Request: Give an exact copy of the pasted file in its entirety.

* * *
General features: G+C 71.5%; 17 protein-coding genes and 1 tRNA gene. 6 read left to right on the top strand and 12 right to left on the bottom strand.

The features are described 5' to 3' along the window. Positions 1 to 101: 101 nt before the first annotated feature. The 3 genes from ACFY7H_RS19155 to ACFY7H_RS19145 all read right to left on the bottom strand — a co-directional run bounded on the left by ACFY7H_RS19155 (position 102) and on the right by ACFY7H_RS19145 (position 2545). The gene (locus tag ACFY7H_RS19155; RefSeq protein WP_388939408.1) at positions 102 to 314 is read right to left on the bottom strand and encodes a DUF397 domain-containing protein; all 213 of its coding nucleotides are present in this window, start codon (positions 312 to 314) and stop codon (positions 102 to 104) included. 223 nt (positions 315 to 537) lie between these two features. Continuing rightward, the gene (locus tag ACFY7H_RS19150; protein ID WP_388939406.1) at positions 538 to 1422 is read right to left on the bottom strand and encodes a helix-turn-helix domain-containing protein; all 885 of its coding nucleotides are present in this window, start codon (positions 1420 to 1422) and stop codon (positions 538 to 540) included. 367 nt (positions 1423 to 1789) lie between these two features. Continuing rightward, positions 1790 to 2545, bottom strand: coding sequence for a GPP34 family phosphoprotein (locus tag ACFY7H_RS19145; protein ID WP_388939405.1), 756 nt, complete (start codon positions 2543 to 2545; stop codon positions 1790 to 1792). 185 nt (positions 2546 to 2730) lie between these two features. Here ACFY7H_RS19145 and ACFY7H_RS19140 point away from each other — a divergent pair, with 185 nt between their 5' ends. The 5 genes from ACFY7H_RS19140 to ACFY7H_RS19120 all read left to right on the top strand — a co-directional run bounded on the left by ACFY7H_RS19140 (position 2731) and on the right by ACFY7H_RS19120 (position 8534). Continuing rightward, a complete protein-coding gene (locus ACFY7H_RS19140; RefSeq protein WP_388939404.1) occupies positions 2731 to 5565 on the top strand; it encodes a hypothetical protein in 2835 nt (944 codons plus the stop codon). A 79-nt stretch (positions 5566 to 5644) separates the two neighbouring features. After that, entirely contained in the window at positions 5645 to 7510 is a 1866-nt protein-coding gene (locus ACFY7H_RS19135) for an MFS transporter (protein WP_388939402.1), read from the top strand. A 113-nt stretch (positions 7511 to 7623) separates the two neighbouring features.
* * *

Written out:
General features: G+C 71.5%; 17 protein-coding genes and 1 tRNA gene. 6 read left to right on the top strand and 12 right to left on the bottom strand.

The features are described 5' to 3' along the window. Positions 1 to 101: 101 nt before the first annotated feature. The 3 genes from ACFY7H_RS19155 to ACFY7H_RS19145 all read right to left on the bottom strand — a co-directional run bounded on the left by ACFY7H_RS19155 (position 102) and on the right by ACFY7H_RS19145 (position 2545). The gene (locus tag ACFY7H_RS19155; RefSeq protein WP_388939408.1) at positions 102 to 314 is read right to left on the bottom strand and encodes a DUF397 domain-containing protein; all 213 of its coding nucleotides are present in this window, start codon (positions 312 to 314) and stop codon (positions 102 to 104) included. 223 nt (positions 315 to 537) lie between these two features. Continuing rightward, the gene (locus tag ACFY7H_RS19150; protein ID WP_388939406.1) at positions 538 to 1422 is read right to left on the bottom strand and encodes a helix-turn-helix domain-containing protein; all 885 of its coding nucleotides are present in this window, start codon (positions 1420 to 1422) and stop codon (positions 538 to 540) included. 367 nt (positions 1423 to 1789) lie between these two features. Continuing rightward, positions 1790 to 2545, bottom strand: coding sequence for a GPP34 family phosphoprotein (locus tag ACFY7H_RS19145; protein ID WP_388939405.1), 756 nt, complete (start codon positions 2543 to 2545; stop codon positions 1790 to 1792). 185 nt (positions 2546 to 2730) lie between these two features. Here ACFY7H_RS19145 and ACFY7H_RS19140 point away from each other — a divergent pair, with 185 nt between their 5' ends. The 5 genes from ACFY7H_RS19140 to ACFY7H_RS19120 all read left to right on the top strand — a co-directional run bounded on the left by ACFY7H_RS19140 (position 2731) and on the right by ACFY7H_RS19120 (position 8534). Continuing rightward, a complete protein-coding gene (locus ACFY7H_RS19140; RefSeq protein WP_388939404.1) occupies positions 2731 to 5565 on the top strand; it encodes a hypothetical protein in 2835 nt (944 codons plus the stop codon). A 79-nt stretch (positions 5566 to 5644) separates the two neighbouring features. After that, entirely contained in the window at positions 5645 to 7510 is a 1866-nt protein-coding gene (locus ACFY7H_RS19135) for an MFS transporter (protein WP_388939402.1), read from the top strand. A 113-nt stretch (positions 7511 to 7623) separates the two neighbouring features.